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In German, both the monk and the camelid are spelled "lama" and both take a plural in -s.  Thus: 'Lamas verboten' could apply to either the Tibetan monks or the camelid. I don't see a need for a finite verb.  If a distinction was necessary I guess you could add "von Tibet" or "von Peru".

The Spanish should be "Absolutamente prohibidas las llamas".  Of course, that also means "Flames absolutely forbidden".  For the Tibetan monks, "Absolutamente prohibidos los lamas."  The nuns are "las lamas."  "Lama" in the singular means 'mud, slime, etc."

Charlie

--- In [log in to unmask], Douglas Koller <laokou@...> wrote:
>
> ---- Original Message ----- 
> From: "James Campbell" <james@...>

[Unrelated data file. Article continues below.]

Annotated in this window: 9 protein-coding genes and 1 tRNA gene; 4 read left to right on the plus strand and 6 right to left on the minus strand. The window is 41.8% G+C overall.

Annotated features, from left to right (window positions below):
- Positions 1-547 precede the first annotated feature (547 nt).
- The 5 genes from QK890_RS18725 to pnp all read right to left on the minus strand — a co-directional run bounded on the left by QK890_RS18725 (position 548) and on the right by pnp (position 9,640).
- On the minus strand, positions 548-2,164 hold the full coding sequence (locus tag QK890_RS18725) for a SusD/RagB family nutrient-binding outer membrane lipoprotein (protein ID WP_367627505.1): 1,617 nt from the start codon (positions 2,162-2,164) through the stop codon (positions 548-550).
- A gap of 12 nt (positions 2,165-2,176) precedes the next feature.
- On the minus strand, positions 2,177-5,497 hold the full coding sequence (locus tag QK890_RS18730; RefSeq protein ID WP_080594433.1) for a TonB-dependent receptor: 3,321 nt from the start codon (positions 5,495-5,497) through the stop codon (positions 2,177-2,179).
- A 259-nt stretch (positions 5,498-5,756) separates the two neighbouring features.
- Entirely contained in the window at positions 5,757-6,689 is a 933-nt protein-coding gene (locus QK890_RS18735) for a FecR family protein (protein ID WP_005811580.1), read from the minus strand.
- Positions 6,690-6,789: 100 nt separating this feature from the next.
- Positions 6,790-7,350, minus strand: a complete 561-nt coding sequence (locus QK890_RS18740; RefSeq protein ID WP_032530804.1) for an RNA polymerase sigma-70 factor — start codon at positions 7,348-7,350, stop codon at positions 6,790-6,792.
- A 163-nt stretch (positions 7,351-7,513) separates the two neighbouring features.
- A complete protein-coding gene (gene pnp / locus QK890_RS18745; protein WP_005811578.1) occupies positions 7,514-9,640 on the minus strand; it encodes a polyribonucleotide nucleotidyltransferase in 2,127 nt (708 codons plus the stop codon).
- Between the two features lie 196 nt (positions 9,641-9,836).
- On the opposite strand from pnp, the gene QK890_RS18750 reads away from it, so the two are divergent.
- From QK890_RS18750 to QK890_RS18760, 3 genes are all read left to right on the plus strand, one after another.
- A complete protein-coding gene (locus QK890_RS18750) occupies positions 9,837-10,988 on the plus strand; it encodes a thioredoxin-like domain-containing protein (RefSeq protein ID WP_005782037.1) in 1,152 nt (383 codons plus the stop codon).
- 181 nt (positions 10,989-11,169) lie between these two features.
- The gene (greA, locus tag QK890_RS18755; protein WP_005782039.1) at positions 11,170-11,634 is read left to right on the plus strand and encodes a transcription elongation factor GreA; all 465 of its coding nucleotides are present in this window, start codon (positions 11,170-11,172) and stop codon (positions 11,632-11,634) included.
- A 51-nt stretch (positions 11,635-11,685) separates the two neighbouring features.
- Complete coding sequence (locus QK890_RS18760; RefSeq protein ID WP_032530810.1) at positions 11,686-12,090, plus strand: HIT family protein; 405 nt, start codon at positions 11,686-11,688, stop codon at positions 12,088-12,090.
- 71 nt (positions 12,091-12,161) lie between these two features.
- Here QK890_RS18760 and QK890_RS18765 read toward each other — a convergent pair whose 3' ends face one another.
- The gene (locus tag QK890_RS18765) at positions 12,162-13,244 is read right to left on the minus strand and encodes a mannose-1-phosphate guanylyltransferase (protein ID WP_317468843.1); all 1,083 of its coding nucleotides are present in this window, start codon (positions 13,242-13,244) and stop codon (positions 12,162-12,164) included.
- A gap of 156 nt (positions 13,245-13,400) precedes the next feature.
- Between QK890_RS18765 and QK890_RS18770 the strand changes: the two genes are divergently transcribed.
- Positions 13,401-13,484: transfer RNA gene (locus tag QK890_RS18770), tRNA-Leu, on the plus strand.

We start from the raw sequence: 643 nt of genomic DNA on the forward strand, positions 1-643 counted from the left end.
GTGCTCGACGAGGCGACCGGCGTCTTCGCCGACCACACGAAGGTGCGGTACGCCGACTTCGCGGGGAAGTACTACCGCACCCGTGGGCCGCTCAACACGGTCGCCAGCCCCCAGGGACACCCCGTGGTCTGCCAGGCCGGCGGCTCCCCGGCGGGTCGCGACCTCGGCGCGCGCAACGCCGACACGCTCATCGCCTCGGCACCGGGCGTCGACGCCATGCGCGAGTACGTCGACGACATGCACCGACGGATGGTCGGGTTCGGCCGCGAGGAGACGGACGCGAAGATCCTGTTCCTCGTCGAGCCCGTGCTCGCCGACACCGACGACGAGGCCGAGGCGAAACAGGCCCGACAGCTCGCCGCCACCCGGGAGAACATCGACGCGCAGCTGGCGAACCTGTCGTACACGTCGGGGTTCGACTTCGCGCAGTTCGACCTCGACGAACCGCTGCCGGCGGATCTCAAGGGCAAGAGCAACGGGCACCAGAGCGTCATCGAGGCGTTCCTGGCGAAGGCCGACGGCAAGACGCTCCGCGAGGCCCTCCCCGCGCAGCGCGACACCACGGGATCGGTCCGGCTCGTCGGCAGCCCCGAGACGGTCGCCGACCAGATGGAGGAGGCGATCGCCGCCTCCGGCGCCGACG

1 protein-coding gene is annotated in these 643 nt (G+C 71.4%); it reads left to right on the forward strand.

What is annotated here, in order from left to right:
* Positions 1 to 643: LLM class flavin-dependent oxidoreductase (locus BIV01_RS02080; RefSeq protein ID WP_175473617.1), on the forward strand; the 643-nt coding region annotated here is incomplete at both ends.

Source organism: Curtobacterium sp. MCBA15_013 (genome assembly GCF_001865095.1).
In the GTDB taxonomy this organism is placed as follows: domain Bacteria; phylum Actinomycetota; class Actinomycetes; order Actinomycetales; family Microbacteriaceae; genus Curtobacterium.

> To: CONLANG@... 
> Sent: Tuesday, December 14, 2010 4:05:33 AM 
> Subject: Re: Llamas (was: Help the Ursprach Initiative) 
> 
> >"Absolutely no llamas" is preserved on the International Jameld 
> >Day webpage from 1998, which is still at 
> >http://www.zolid.com/ijdiv/ijdiv2.htm (translations in Jameld, English, 
> >German, Chinese, Esperanto, French, Draseléq, Dutch, Lojban, Géarthnuns, 
> >Spanish, Rahha). 
> 
> >James 
> 
> The Géarthnuns is, of course, completely flawless, but would I be churlish to suggest that the Spanish is a tad ragged? Certainly, the spelling is a little wonky. Should it not be "abs o lutamente"? And "pro h ibido"? My temptation is to make "prohibido" agree with them pesky llamas. "Absolutamente prohibidas las llamas." I defer to Spanish speakers. 
> 
> Kou
>